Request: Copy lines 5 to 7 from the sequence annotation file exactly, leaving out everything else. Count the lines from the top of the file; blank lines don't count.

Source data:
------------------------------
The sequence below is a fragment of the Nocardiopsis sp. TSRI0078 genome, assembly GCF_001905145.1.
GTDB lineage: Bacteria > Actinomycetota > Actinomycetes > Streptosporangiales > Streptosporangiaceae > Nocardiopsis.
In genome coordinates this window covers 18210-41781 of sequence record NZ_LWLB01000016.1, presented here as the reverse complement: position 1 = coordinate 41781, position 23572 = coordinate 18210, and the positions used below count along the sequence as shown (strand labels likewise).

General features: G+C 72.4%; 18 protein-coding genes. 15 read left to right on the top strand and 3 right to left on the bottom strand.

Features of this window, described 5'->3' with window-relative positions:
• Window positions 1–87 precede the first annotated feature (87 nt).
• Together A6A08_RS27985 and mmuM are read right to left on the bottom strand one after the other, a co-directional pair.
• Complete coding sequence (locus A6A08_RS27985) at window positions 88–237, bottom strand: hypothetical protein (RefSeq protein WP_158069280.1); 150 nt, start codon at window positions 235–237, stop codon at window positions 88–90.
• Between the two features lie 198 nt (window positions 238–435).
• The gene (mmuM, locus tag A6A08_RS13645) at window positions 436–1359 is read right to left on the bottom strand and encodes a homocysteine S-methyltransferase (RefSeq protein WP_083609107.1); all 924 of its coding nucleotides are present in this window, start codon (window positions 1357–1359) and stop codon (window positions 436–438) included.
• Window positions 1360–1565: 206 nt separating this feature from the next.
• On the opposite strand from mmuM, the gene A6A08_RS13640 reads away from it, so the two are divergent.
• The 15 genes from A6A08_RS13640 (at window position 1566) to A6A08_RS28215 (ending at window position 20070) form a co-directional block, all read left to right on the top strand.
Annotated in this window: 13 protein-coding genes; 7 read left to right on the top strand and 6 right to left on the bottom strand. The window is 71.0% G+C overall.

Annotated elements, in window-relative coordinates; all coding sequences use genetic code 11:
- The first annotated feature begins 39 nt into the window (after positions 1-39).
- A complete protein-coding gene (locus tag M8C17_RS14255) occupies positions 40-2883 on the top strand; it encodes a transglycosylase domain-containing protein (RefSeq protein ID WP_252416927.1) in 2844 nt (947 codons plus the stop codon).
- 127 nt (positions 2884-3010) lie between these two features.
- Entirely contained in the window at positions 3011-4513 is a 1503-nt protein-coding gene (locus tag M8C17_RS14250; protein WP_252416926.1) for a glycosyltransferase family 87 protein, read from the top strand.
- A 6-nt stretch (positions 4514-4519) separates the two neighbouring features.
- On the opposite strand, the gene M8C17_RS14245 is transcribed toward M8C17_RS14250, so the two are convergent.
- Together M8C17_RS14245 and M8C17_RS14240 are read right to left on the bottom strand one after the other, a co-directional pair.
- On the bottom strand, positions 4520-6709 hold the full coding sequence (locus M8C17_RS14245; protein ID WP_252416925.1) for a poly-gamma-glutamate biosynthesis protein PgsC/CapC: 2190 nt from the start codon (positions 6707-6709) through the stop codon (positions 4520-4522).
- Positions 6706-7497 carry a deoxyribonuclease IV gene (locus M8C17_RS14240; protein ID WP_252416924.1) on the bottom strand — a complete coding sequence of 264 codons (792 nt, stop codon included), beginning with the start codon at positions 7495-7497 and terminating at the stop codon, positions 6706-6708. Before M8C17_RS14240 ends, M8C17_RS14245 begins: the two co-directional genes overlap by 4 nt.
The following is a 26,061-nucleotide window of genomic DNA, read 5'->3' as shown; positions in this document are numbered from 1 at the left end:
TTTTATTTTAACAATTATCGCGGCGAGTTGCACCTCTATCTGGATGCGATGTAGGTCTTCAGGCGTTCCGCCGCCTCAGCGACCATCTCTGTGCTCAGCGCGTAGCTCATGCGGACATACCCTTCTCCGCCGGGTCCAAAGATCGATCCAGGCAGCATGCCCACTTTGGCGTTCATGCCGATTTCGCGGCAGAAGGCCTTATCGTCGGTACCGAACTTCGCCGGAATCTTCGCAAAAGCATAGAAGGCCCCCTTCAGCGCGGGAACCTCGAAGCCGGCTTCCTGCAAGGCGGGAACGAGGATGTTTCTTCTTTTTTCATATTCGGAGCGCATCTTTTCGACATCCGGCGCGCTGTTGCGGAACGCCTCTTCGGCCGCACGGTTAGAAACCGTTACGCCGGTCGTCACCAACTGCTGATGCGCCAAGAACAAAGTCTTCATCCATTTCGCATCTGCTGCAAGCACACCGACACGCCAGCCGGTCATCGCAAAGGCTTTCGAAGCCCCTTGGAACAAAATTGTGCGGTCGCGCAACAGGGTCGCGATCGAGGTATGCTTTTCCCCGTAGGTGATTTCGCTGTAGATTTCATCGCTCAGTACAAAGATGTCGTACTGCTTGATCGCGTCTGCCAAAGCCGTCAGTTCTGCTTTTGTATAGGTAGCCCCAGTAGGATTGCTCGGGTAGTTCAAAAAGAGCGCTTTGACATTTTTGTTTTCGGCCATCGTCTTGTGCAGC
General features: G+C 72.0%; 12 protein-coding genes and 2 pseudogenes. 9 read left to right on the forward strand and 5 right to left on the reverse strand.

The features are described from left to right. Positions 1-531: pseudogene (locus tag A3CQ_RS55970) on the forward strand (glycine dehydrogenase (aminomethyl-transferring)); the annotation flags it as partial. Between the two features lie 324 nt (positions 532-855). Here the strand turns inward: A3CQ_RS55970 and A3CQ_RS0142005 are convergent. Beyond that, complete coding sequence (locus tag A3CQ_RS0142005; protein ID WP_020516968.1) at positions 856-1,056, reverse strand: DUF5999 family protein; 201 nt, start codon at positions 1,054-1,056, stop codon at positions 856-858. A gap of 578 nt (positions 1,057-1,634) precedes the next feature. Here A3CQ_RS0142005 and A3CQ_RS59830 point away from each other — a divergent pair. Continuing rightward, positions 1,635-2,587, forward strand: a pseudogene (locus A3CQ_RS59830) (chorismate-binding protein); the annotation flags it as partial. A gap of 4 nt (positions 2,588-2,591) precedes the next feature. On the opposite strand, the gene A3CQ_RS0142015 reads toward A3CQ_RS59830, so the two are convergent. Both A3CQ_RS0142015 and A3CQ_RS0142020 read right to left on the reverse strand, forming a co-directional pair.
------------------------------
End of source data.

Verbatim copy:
Features of this window, described 5'->3' with window-relative positions:
• Window positions 1–87 precede the first annotated feature (87 nt).
• Together A6A08_RS27985 and mmuM are read right to left on the bottom strand one after the other, a co-directional pair.